Public relations should stay out of Christmas

Much talk of the PC (politically correct) Christmas this year with the media frantic in reporting/creating stories of councils and businesses abandoning the “traditional” messages. 

I think it is time that public relations, the media and marketing backed out of Christmas and allow people to approach the festivities as they see fit.  I can buy cards with Nativity scenes if I wish (or opt for sprouts, reindeer, etc) – or not bother to send them at all.  I don’t care whether offices fund or ban the tinsel and parties.  I’d be quite happy never to receive another corporate Christmas card, be informed of donations for goats in Africa or be notified of policies on accepting gifts. 

I’d like Christmas to start in December rather than August – and will never go on a “Tinsel and Turkey” break to the seaside even if I am doolally in my dotage.   

I don’t want advise on having a green Christmas – or to hear whether people are flying away to the sun or clogging up the motorways.  I’m not interested in new Christmas movies or what will be #1 in the music (or download) charts.  Although I don’t object to proper Christmas songs (whether pop or church) and will spend hours on Sunday decorating my house with ornaments that recollect many happy memories.

I want to be bah humbug if I choose – or spend time with family and friends doing whatever fits with our lifestyle, religious or agnostic preferences, bizarre traditions or whatever. 

My wish is to have some silence for Christmas – no stupid adverts or pseudo-news stories, no creative press releases or bogus corporate jollity.  More peace on Earth and less of the usual hyped up nonsense. 

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Heather Yaxley

Heather Yaxley is passionate about PR - teaching the CIPR qualifications, lecturing part-time at Bournemouth University and running the Motor Industry Public Affairs Association (MIPAA). I'm undertaking a PhD looking at Career Strategies in PR. I love sharing ideas and knowledge - connecting news and views by blogging on public relations and educational developments, especially relating to accelerated and active learning. I'm also a published author, qualified trainer and experienced consultant.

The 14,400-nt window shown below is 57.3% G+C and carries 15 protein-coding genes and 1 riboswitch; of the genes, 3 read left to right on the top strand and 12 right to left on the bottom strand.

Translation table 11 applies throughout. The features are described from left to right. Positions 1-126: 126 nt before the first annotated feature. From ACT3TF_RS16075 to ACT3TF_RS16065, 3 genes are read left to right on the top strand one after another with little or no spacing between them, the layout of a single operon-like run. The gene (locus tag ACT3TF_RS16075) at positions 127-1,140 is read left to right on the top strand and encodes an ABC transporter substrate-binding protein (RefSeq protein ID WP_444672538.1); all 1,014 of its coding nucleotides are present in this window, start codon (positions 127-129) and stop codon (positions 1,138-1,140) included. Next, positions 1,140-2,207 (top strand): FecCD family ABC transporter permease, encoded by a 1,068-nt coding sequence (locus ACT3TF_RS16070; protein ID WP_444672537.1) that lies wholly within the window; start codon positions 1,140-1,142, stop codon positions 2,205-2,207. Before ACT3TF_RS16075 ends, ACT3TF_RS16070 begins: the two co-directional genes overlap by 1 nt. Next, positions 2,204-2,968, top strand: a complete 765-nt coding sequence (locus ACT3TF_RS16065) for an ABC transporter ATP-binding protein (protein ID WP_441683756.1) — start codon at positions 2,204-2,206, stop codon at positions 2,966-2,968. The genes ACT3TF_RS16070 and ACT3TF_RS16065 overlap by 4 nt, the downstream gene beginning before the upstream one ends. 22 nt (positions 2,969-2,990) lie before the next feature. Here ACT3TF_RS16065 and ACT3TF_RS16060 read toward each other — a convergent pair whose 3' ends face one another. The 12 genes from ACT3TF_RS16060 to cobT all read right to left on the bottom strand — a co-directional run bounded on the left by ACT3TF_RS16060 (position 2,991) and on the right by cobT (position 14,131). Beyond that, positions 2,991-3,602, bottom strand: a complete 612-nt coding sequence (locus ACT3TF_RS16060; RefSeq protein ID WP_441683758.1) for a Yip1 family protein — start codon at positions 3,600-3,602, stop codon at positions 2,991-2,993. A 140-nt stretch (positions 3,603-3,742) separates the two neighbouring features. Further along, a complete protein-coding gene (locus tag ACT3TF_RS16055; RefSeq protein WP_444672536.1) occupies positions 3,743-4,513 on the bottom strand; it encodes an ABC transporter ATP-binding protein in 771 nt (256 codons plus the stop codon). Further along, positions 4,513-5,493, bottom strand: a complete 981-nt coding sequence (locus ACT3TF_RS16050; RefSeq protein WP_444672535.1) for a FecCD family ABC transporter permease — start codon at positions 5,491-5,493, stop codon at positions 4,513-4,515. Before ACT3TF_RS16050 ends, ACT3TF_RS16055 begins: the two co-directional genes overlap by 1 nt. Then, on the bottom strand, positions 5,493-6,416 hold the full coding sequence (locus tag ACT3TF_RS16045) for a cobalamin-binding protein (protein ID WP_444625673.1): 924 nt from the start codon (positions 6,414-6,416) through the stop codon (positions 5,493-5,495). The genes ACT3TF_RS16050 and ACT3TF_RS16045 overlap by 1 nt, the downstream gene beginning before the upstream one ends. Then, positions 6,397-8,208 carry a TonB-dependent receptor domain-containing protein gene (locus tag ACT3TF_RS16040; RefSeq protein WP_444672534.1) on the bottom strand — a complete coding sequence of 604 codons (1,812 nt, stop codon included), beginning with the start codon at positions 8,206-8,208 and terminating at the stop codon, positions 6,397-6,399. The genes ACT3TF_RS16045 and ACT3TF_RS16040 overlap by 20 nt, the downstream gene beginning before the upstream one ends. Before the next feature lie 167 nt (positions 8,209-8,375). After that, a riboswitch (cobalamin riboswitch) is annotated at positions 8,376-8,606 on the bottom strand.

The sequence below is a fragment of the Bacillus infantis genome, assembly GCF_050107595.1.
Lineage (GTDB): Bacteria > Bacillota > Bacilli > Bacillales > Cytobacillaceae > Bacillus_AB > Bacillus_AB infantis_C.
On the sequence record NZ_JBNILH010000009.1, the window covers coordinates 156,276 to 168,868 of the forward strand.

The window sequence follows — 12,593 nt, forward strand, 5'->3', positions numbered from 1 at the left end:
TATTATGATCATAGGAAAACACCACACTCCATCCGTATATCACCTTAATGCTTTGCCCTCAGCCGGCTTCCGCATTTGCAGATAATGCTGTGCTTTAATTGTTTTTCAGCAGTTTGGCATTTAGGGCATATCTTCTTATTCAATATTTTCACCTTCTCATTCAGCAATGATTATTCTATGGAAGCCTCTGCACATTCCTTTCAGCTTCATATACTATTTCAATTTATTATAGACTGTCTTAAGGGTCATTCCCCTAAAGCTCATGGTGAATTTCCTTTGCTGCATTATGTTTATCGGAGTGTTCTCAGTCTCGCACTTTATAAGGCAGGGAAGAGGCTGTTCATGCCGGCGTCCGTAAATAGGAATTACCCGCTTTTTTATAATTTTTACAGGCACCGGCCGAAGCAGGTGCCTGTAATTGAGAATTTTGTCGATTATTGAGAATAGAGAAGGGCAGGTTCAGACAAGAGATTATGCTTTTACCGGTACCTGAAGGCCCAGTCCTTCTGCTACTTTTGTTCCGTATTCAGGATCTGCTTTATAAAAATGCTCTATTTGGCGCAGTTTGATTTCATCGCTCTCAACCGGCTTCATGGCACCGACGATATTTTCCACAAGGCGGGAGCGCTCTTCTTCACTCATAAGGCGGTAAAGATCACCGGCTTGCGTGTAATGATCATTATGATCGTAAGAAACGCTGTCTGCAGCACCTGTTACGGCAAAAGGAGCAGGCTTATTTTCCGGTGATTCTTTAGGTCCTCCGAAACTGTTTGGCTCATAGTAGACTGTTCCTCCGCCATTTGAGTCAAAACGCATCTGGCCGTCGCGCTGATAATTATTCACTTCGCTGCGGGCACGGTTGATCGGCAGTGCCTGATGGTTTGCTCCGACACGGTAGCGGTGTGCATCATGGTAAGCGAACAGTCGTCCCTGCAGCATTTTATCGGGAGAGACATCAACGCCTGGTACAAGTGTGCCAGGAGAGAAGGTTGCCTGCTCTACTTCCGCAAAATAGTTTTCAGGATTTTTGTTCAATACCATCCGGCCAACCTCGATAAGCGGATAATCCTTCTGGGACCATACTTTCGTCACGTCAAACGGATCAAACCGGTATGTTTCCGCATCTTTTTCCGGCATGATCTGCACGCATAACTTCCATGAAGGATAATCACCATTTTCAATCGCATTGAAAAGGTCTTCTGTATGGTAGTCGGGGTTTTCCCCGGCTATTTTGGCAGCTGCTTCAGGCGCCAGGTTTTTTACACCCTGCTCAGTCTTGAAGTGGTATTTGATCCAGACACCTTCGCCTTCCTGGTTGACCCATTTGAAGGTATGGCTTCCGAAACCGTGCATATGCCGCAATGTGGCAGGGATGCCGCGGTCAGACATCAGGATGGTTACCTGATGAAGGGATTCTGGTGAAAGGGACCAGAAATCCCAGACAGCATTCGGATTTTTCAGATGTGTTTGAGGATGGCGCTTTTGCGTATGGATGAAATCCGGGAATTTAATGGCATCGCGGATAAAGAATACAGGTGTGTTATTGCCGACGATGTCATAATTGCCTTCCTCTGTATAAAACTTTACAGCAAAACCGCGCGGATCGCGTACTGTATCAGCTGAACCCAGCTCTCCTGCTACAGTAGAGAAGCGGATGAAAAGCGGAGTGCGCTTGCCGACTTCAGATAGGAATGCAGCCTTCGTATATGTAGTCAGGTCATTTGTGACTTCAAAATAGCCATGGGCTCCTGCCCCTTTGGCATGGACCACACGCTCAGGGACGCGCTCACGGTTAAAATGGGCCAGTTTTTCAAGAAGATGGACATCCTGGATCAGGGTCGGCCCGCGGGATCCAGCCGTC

4 thoughts on “Public relations should stay out of Christmas”

  1. Heather, I think you can do all those things, let others get on with their plans. But it is a shame when children can’t experience participating in a Nativity, when the Christian message behind Xmas cards are moved for fear of offending in our own country. Hopefully, this ridiculous PC has reached its peak now we are discussing it, and in broad agreement, and common sense will once again be restored.

  2. I agree entirely – live and let live should apply, with Christian messages allowed in cards and children able to participate in Nativity (and all other religious and even non-religious festivals) to give great memories and continue to thread common narrative in their lives.

  3. I’ve never been entirely convinced by the ‘PC campaign against Christmas’ frenzy that’s whipped up every year by certain sections of the media. A Guardian article last week looked at some of the most enduring myths – I sympathise with the press officers at Birmingham City Council! Interesting comment as well from Terry Sanderson, the president of the National Secular Society.

    http://www.guardian.co.uk/christmas2006/story/0,,1967367,00.html

  4. Thank you for the link – propaganda theory shows the value of creating an outside enemy which often is a nebulous “they” (rather like “The Others” in Lost). Again, this shows the power of narrative as myths become truths through the retelling. One of my PR undergrads was “reporting” a story to the rest of the class about someone having a live cockroach cut out of their tongue – absolutely convinced it was true. Of course, it is an urban legend (http://urbanlegends.about.com/od/cockroaches/a/fear_of_licking.htm) but I bet the class have all passed it on. Something I will come back to with them in a seminar in the New Year in terms of power of story telling.

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